Cuomo Administration dealt legal setback in effort to close WNY Children's Psych Center

Oct 11, 2017

A citizen coalition's lawsuit to block a planned shutdown of  the Western New York Children's Psychiatric Center has been allowed to proceed. On Wednesday, a motion by the state to dismiss their lawsuit was denied in State Supreme Court.


Governor Andrew Cuomo's administration wants to close the West Seneca-based children's center and move its young patients to the Buffalo Psychiatric Center campus. In court Wednesday, Assistant New York State Attorney General Denetra Roberts argued that while the Coalition to Save the Children's Psychiatric Center has provided affidavits from various experts as well as parents and guardians of former patients, they did provide such from current patients, and thus their lawsuit does not have proper standing.

State Assemblyman Michael Kearns, an opponent of a plan to close the Western New York Children's Psychiatric Center, stands and chats with attorney Steven Cohen, who is representing a coalition trying to block the Cuomo Administration's planned shutdown. Seated with Cohen is attorney Rebecca Kujawa, who is also working with the coalition. At left is Assistant State Attorney Denetra Roberts.
Credit Michael Mroziak, WBFO

State Supreme Court Justice Catherine Nugent Panepinto disagreed and denied the motion. Outside the courtroom the Coalition's attorney, Steven Cohen, said their case had enough standing without the affidavits of current patients and to pursue them would be inappropriate.

"I don't know that it's in a child's best interest to to identify themselves as a mental health patient. There are HIPAA laws to be concerned with," Cohen said. "But the governor is saying 'Hey, where are these kids? Where are the affidavits from them?' That's ludicrous. You don't get an affidavit from an eight-year-old who is bipolar. But the judge saw through all that."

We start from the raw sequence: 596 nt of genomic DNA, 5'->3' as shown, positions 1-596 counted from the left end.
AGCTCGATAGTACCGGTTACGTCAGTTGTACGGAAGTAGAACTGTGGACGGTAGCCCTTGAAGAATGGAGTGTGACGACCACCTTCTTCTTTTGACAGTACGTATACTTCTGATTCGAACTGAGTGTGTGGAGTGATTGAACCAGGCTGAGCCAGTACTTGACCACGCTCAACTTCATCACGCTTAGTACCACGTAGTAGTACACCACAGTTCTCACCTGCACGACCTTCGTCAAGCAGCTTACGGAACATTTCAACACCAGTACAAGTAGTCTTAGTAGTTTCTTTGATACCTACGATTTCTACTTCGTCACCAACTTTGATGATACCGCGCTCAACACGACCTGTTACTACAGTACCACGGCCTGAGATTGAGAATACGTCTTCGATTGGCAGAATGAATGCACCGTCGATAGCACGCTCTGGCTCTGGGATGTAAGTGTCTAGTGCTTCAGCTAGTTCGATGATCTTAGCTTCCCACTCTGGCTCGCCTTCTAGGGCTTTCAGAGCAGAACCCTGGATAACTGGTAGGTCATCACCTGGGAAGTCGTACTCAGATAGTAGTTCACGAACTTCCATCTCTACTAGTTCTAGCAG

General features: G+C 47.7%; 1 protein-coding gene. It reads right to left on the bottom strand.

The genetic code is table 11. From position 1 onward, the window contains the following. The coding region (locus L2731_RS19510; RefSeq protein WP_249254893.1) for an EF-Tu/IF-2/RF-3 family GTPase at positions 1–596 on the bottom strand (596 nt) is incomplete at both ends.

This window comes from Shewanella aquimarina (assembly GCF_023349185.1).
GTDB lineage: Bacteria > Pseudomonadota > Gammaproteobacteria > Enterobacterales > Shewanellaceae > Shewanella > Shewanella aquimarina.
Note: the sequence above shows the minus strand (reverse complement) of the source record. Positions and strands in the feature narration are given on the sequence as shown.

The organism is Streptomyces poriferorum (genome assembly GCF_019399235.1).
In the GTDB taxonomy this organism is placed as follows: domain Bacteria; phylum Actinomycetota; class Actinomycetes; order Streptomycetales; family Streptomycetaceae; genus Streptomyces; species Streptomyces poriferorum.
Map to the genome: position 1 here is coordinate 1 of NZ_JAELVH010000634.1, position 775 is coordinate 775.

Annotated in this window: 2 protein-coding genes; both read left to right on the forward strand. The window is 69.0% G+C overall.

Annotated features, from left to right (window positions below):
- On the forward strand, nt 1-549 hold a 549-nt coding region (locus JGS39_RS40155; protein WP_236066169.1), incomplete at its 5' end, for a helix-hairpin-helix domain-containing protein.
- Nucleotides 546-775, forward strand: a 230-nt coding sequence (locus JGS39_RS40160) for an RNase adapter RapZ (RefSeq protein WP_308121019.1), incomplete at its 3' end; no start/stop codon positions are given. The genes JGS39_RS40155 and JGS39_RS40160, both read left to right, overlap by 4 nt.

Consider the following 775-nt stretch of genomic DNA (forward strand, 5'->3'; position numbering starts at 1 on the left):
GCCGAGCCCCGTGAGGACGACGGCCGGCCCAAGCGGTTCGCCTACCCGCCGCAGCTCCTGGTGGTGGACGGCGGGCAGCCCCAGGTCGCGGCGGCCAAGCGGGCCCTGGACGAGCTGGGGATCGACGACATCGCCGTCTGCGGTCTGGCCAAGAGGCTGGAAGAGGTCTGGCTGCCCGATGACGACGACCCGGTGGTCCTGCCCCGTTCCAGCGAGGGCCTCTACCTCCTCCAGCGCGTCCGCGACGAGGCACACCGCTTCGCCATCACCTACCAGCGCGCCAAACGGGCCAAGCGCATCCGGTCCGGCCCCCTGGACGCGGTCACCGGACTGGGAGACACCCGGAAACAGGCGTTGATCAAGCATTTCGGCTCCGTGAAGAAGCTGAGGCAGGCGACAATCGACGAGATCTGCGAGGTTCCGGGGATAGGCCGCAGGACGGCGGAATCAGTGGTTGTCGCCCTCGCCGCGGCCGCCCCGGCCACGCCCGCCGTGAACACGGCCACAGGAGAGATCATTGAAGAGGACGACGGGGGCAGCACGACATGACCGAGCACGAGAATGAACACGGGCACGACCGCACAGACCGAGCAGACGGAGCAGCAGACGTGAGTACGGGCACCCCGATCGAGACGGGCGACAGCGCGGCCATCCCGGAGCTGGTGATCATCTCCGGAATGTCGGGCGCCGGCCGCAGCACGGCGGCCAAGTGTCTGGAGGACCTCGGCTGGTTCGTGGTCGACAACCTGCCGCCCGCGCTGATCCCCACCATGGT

Opponents of the Cuomo Administration plan say moving young patients - some as young as four years old - into the Buffalo Psychiatric Center grounds will put them at greater risk. State Assemblyman Michael Kearns and State Senator Patrick Gallivan represent the neighborhood where the children's center is located and oppose the move. Kearns appeared in court but did not testify. Outside the courtroom, he argued the governor's plan is contradictory to another measure he championed to protect underaged people within the criminal justice system.

"The governor presented the Legislature with 'Raise the Age,' where he said it's not feasible to put adults in with children," Kearns said. "So if it's not feasible in the criminal justice system, why are we doing this in the mental health system?"

In the courtroom, Cohen suggested the governor has a plan for the parcel of land on which the children's center sits but has not revealed what that may be. He was also allowed an opportunity to offer his opinion as to why Cuomo continues to pursue closure of the West Seneca center, in spite of multiple actions by the State Legislature to keep it open.

"The governor is looking for higher office. The governor has an ego that is absolutely out of control," said Cohen. "He believes that he is unstoppable. He has absolutely said 'I don't care that the Legislature has voted unanimously against this. I can change them.'"

The plaintiffs anticipate delivering an order to the State Attorney General's office by Friday, after which that office will be afforded time to prepare a response. Cohen told reporters outside the courtroom he anticipates the governor will try to exhaust the plaintiffs financially, and he anticipates more appeals and motions before a trial date may be set.